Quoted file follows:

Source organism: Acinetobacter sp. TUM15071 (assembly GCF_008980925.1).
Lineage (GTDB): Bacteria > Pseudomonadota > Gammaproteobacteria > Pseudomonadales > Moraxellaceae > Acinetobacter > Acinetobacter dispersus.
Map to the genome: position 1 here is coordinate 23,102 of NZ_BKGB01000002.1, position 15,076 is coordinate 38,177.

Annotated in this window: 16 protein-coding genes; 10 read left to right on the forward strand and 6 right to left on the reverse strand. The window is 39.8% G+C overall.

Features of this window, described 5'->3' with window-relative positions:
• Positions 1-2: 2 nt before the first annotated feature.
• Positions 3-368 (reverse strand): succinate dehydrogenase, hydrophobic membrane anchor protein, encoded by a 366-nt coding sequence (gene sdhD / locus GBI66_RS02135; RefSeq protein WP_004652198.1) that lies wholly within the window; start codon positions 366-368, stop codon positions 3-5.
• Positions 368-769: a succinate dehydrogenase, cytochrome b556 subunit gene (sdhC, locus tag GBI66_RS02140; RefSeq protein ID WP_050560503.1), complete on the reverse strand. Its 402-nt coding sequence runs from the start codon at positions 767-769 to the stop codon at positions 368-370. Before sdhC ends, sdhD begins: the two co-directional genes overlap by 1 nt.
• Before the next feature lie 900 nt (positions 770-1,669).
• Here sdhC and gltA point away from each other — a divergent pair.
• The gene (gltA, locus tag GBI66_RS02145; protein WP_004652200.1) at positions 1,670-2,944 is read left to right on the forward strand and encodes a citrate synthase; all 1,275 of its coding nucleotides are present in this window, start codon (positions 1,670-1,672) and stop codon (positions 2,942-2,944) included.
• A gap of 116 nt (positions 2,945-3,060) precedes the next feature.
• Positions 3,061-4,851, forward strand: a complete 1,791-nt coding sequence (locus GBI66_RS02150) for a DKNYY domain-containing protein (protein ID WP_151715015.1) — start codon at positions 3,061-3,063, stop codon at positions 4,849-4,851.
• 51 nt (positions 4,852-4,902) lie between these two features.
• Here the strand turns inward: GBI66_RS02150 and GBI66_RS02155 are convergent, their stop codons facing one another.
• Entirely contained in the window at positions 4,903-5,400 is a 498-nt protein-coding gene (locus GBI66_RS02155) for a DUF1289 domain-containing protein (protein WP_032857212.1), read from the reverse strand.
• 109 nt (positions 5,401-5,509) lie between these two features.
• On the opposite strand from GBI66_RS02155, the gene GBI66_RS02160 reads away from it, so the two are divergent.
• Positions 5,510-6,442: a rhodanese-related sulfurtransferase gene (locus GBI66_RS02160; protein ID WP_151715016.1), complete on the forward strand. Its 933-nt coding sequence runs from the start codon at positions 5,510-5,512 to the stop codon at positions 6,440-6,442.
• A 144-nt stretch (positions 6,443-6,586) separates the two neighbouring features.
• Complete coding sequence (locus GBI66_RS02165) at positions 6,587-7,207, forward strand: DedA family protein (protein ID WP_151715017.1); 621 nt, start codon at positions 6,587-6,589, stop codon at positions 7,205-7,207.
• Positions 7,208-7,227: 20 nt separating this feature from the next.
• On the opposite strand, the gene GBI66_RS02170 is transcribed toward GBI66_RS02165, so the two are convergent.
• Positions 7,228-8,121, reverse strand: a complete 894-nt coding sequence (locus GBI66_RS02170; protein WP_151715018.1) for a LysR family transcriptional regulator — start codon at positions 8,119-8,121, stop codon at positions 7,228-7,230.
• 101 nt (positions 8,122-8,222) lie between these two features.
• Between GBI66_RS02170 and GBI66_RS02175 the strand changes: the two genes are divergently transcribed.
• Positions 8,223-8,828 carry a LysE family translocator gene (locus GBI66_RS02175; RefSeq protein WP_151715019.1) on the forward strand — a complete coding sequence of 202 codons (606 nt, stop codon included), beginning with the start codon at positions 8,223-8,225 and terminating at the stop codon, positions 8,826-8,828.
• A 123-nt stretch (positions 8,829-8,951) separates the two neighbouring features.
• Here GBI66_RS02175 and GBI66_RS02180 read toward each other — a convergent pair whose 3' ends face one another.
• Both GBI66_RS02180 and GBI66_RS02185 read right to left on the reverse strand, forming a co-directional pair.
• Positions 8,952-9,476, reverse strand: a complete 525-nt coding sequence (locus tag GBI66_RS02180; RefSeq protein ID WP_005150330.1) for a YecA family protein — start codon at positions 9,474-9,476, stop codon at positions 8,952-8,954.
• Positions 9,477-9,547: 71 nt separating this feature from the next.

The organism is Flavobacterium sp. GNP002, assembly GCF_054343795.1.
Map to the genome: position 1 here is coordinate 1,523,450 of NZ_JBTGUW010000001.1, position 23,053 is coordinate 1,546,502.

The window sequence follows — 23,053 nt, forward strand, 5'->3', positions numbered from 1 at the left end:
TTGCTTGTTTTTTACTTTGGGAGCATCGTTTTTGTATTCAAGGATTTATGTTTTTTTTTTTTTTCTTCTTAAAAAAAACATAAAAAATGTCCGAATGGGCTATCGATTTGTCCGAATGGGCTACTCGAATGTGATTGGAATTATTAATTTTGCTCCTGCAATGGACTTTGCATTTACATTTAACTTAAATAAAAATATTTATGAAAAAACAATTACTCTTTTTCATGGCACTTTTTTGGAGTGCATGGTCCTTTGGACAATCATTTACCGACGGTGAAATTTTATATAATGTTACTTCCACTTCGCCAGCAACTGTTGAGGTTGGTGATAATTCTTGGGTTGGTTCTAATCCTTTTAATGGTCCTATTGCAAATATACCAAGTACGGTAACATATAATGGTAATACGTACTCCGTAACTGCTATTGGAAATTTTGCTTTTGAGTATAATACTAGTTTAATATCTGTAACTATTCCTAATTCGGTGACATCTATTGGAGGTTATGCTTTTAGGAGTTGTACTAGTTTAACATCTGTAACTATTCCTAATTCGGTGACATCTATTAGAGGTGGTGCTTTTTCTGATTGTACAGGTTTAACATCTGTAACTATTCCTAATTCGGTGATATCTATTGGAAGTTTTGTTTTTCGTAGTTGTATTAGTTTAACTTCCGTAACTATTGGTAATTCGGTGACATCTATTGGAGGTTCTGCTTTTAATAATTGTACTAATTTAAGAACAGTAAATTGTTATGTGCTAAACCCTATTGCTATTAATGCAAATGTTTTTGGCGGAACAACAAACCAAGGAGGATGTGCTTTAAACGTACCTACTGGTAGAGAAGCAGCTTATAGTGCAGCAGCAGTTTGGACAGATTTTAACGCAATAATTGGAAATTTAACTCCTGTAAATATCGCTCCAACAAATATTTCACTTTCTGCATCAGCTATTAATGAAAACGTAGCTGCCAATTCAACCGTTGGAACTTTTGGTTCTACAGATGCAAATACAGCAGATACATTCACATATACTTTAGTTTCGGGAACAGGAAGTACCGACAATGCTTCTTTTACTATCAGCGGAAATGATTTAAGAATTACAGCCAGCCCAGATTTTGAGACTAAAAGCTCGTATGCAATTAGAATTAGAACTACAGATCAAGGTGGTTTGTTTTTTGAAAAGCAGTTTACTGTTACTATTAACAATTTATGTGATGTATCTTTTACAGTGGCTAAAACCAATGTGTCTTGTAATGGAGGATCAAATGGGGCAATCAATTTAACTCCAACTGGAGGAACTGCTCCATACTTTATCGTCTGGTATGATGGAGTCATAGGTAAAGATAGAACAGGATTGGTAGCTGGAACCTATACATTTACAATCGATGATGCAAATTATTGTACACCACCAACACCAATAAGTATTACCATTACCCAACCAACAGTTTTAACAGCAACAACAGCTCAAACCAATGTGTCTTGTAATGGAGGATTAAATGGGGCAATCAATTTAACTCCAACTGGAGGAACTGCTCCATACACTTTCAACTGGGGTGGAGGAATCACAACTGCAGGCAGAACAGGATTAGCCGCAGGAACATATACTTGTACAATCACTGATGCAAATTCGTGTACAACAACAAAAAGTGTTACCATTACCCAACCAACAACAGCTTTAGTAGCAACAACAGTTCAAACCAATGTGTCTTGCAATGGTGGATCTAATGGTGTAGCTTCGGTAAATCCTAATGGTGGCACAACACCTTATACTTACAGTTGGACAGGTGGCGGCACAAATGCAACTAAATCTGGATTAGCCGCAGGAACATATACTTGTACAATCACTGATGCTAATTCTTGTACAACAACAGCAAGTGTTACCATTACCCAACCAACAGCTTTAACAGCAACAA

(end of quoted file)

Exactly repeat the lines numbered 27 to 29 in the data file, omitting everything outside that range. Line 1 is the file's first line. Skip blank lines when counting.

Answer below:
• Positions 8,223-8,828 carry a LysE family translocator gene (locus GBI66_RS02175; RefSeq protein WP_151715019.1) on the forward strand — a complete coding sequence of 202 codons (606 nt, stop codon included), beginning with the start codon at positions 8,223-8,225 and terminating at the stop codon, positions 8,826-8,828.
• A 123-nt stretch (positions 8,829-8,951) separates the two neighbouring features.
• Here GBI66_RS02175 and GBI66_RS02180 read toward each other — a convergent pair whose 3' ends face one another.